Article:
Thursday, March 29, 2012

New : The Men - 'Leave home' / 'Open your heart'

I haven't really been paying much attention to what's been going on in Stateside indie circles recently unless girl groups have been involved, so this viril bunch of Brooklynites were a real wake up call. The Men (good name!) use garage punk as a starting point but prang off in all sorts of directions over these two records that dropped within months of each other in late 2011/early 2012 - I'm not sure if their 'Leave Home' is a nod to the Ramones record of the same name but if they're capable of cranking out a stonking album every six months then they're already in the right bracket. These dudes have been touring for a while I think but have only just shown up on the radar outside New York so keep your eye out for them on the road cos this shit is going to sound GREAT live. 'Leave Home', probably the beefier of the two albums, kicks off with woozy opener 'If you leave' before racking up greasy garage nuggets that'll spill your drink from across the room, matching facemelting scuzz guitar with atonal brass and some full-on throat martyr vocals - 'Think' sounds like Jesus Lizard in a wind tunnel and blistering freak-out 'LADOCH' almost reminds me of Khanate's suffocating black metal filthfest. Though it gets weighty in places, track titles like 'Shittin' with the Shah' suggest that these guys aren't all doom and gloom.
The more upbeat and varied 'Open your heart' still kicks your butt from the get go but mixes in brighter influences than its predecessor - if 'Leave Home' was recorded during an all-night Melvins & reefer session, they definitely laid down 'Open your heart' with the sun out. There's a a spot of surf rock on here à la Midway Still/Swervedriver ('Please don't go away') and even some mellow country acoustic stuff ('Candy'). They don't even bother with lyrics for some of the tracks, just lock down and bang out a big greasy riff until they run out of ideas of what to do with it ('Oscillation') or meander of into drowsy psychedelia ('Presence', 'Country Song'). How much forethought goes into putting these records together is debateable, but that's perhaps part of the charm - these two LPs are brimming with enough good ideas and arse-kicking riffs to suggest that The Men are cranking out killer material quicker than they can lay it down in the studio. Watch out for tour dates and another one of these before the end of the year, they're on a great run of form right now.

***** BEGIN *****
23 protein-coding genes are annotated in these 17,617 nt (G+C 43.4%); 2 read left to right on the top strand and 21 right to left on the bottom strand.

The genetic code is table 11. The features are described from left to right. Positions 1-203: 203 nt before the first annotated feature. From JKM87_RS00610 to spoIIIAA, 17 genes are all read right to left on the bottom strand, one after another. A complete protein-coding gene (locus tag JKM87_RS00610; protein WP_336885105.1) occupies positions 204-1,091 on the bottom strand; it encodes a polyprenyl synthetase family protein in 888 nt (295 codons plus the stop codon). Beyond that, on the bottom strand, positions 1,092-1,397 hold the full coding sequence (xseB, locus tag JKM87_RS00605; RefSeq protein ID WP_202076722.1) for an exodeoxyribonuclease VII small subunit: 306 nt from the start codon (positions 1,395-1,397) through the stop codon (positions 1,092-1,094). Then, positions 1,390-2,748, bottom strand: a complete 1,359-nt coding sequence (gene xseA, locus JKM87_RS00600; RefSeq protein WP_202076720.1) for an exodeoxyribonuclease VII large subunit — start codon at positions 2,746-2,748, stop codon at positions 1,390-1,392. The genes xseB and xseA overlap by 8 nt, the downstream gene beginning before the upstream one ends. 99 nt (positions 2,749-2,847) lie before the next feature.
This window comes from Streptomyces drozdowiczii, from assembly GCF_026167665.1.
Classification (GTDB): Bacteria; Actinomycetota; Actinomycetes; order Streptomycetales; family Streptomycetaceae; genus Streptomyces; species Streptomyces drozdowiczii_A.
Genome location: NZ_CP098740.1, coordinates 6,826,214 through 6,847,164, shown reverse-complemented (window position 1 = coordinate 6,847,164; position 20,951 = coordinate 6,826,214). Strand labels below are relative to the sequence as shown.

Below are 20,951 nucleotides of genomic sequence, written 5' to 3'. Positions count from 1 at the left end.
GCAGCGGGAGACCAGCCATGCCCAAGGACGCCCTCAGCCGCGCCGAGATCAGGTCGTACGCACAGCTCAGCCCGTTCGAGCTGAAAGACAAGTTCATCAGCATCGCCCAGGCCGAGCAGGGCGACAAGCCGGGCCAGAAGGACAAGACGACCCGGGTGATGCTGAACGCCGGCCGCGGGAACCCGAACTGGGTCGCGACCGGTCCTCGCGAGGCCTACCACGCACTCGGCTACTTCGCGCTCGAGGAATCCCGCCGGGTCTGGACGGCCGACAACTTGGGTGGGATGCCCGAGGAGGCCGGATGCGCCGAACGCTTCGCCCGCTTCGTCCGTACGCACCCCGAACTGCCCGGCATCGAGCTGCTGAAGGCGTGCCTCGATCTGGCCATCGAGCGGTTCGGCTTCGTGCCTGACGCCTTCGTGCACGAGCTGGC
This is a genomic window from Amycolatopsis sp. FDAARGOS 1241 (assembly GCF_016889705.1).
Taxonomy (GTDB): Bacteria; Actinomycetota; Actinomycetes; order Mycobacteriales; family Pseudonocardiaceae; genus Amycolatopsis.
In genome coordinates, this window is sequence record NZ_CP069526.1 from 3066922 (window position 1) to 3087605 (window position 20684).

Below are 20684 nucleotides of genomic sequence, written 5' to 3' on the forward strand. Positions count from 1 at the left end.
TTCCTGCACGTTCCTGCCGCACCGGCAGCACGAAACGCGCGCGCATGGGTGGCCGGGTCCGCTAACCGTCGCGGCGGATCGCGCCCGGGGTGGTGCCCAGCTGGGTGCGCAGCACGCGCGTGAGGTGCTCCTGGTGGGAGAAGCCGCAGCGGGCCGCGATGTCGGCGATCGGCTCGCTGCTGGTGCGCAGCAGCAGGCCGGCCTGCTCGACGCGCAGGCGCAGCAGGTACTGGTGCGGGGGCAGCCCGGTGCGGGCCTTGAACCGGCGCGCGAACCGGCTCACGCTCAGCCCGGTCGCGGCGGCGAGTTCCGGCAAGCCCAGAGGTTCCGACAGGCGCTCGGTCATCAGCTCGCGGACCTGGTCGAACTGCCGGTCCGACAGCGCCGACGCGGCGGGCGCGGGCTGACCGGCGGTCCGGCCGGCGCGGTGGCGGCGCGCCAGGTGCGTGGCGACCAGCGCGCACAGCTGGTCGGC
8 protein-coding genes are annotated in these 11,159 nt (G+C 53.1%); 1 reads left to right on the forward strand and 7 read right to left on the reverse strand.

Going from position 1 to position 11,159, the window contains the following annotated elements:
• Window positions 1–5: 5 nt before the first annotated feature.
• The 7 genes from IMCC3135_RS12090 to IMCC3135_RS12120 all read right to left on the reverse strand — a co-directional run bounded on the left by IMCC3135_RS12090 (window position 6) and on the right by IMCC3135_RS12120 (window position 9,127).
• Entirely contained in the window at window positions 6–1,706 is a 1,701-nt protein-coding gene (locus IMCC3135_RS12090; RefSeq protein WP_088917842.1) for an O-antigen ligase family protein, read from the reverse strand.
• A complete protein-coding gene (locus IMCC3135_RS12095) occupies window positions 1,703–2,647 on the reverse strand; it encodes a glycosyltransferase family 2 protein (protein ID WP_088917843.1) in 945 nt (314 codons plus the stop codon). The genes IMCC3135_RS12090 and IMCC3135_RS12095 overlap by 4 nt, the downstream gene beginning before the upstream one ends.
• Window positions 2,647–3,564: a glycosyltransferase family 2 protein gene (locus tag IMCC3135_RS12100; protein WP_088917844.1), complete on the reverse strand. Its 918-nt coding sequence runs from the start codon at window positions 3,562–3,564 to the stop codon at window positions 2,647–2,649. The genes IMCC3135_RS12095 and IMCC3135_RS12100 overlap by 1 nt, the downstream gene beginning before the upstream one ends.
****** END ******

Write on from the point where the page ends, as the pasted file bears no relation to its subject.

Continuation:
Check out : 'Bataille' from 'Leave Home' and 'Oscillation' from 'Open your heart'.

New : Tribes - 'Baby'

Indie seems to be in pretty rude health these days - whilst there isn't the same glut of British guitar bands that we've seen in previous years, the ones that do make it through are pretty bloody good. If you filled your nappy with excitement over the Vaccines' rollicking debut last year then Tribes' own arrival on the album market should prompt similar results. Less punked up and frantic than their forebearers, this lot are more laidback and grungey but with a brutally infectious pop edge to their songwriting. I'd go as far to say that they don't really sound British (which they are), not because they're pretending to be anything else but because 'Baby' lacks the weighty UK-centric social realism that's bogged down a lot of other bands - and, more importantly, there's way too much sunshine on this album for it to have come out of Britian. I can't put my finger on who this lot sound like, the closest I can get is the Atlantic-facing Scottish indie of the Vaselines, Teenage Fanclub and 'Good Feeling' era Travis (before the drizzle set in they were actually quite a lively lot). Tribes aren't Jocks mind you, they're straight outta Camden which is kinda surprising as their record appears blissfully free of scene-conscious posing and comes across as honest, good-natured sunshine indie. Like the Vaccines, these dudes remind me of the Britpop era when you couldn't move for cracking debuts from guitar bands across the British Isles - perhaps it's no coincidence that lead single 'We were children' references that very period (you were CHILDREN in the mid 90s???? I was watching Menswear get pelted with beercans at the Leeds Heineken festival!). Those times may not quite be upon us again but for now this is more than enough - sky high choruses, scuzz-drenched riffs and tunes that will decimate the festivals come summer, in the meantime this is your soundtrack to the springtime sunshine. Stonking stuff!